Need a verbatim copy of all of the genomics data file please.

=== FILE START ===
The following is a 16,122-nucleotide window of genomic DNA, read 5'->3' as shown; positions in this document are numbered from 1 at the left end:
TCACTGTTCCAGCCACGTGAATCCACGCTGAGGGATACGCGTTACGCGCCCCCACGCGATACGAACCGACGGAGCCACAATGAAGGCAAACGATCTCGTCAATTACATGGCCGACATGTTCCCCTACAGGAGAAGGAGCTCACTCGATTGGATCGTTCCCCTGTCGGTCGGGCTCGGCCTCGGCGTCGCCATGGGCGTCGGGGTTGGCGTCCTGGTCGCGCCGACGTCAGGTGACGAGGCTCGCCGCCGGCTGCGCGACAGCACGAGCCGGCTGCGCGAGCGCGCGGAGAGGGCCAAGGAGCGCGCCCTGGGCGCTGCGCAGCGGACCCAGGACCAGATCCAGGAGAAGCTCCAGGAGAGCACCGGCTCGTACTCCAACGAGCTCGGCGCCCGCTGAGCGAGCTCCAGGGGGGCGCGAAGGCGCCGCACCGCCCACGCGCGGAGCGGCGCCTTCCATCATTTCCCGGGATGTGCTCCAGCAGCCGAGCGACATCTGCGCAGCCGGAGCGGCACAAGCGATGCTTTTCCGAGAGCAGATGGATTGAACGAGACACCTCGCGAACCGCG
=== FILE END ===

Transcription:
The following is a 16,122-nucleotide window of genomic DNA, read 5'->3' as shown; positions in this document are numbered from 1 at the left end:
TCACTGTTCCAGCCACGTGAATCCACGCTGAGGGATACGCGTTACGCGCCCCCACGCGATACGAACCGACGGAGCCACAATGAAGGCAAACGATCTCGTCAATTACATGGCCGACATGTTCCCCTACAGGAGAAGGAGCTCACTCGATTGGATCGTTCCCCTGTCGGTCGGGCTCGGCCTCGGCGTCGCCATGGGCGTCGGGGTTGGCGTCCTGGTCGCGCCGACGTCAGGTGACGAGGCTCGCCGCCGGCTGCGCGACAGCACGAGCCGGCTGCGCGAGCGCGCGGAGAGGGCCAAGGAGCGCGCCCTGGGCGCTGCGCAGCGGACCCAGGACCAGATCCAGGAGAAGCTCCAGGAGAGCACCGGCTCGTACTCCAACGAGCTCGGCGCCCGCTGAGCGAGCTCCAGGGGGGCGCGAAGGCGCCGCACCGCCCACGCGCGGAGCGGCGCCTTCCATCATTTCCCGGGATGTGCTCCAGCAGCCGAGCGACATCTGCGCAGCCGGAGCGGCACAAGCGATGCTTTTCCGAGAGCAGATGGATTGAACGAGACACCTCGCGAACCGCG